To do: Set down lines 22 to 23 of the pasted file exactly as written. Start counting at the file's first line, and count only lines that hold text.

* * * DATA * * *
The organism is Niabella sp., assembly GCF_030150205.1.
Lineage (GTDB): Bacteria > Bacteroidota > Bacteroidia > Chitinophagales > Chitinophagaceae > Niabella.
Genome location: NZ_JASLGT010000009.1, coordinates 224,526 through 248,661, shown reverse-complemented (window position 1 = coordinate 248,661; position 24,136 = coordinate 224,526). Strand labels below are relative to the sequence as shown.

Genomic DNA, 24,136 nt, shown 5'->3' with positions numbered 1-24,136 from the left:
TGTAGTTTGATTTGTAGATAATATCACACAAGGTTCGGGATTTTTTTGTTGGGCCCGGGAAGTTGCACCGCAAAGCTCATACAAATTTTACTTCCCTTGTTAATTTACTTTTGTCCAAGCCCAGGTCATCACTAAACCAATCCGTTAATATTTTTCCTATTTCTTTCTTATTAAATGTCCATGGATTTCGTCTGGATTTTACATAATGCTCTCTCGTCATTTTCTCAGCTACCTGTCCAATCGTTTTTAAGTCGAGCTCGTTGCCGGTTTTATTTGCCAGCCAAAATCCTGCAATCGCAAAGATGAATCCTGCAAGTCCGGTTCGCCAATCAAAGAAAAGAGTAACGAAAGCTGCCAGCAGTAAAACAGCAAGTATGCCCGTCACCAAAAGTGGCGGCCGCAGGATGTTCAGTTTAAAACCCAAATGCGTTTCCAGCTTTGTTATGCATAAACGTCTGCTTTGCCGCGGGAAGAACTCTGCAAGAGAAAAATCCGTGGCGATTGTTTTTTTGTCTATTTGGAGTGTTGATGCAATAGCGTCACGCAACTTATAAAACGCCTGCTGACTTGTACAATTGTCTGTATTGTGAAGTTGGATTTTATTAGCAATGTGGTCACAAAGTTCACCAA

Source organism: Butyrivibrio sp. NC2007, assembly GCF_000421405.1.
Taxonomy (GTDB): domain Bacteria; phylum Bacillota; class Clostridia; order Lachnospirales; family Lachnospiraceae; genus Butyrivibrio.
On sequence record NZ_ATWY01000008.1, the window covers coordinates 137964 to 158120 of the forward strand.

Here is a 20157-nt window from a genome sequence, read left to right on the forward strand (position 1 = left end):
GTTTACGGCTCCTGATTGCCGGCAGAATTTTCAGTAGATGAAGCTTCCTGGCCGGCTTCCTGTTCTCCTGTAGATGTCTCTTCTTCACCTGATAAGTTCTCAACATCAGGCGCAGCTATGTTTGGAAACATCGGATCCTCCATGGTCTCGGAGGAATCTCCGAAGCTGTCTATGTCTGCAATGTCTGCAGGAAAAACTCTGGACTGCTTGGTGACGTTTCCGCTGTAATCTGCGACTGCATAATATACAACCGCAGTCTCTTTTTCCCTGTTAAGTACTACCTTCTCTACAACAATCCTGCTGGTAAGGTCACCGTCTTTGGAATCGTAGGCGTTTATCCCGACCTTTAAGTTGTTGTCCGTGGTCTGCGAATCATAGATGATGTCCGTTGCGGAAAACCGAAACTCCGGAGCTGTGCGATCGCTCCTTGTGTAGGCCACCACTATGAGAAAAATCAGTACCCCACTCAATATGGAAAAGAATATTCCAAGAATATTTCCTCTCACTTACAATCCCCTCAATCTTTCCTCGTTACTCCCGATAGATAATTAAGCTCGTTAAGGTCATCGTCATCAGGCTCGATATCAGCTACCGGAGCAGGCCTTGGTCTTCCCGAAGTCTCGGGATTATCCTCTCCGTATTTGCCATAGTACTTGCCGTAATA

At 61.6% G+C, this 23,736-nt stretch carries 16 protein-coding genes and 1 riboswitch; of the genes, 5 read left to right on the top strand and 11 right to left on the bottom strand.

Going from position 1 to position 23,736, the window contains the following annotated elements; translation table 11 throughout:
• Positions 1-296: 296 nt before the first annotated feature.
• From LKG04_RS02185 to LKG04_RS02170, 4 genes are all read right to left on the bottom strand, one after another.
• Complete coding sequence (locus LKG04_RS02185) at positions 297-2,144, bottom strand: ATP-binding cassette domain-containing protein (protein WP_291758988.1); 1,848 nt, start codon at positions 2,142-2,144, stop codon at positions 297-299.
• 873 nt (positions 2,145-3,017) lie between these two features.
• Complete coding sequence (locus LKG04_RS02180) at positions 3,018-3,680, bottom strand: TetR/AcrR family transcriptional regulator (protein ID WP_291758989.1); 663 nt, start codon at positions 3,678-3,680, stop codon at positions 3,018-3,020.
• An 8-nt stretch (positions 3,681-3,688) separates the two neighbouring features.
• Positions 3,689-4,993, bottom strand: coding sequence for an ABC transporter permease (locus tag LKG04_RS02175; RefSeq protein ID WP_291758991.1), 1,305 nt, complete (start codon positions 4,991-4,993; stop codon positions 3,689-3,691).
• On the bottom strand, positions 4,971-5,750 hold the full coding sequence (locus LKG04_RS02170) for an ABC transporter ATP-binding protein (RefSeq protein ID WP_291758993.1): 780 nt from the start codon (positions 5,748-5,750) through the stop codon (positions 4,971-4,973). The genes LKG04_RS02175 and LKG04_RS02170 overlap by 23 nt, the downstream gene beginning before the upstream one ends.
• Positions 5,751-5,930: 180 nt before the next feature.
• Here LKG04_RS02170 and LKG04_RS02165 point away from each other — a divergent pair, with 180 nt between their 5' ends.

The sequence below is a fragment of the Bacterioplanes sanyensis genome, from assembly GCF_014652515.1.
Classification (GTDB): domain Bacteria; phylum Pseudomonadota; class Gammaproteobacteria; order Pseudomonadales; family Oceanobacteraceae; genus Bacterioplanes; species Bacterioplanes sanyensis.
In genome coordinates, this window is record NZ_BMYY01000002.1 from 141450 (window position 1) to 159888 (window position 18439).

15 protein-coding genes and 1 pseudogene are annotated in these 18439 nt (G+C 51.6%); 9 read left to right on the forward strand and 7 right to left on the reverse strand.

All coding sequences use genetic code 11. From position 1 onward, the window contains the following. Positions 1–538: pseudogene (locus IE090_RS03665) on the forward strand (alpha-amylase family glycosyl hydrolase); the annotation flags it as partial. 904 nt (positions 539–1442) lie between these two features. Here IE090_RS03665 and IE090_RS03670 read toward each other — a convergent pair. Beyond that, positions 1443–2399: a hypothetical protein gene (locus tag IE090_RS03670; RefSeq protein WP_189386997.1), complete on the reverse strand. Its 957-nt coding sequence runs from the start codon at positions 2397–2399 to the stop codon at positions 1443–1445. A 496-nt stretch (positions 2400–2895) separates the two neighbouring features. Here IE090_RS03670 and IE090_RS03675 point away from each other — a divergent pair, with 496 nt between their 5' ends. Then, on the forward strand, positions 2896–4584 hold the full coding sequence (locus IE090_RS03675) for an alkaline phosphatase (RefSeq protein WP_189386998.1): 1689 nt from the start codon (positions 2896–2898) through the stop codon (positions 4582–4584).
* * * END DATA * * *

• Here LKG04_RS02170 and LKG04_RS02165 point away from each other — a divergent pair, with 180 nt between their 5' ends.

The sequence below is a fragment of the Bacterioplanes sanyensis genome, from assembly GCF_014652515.1.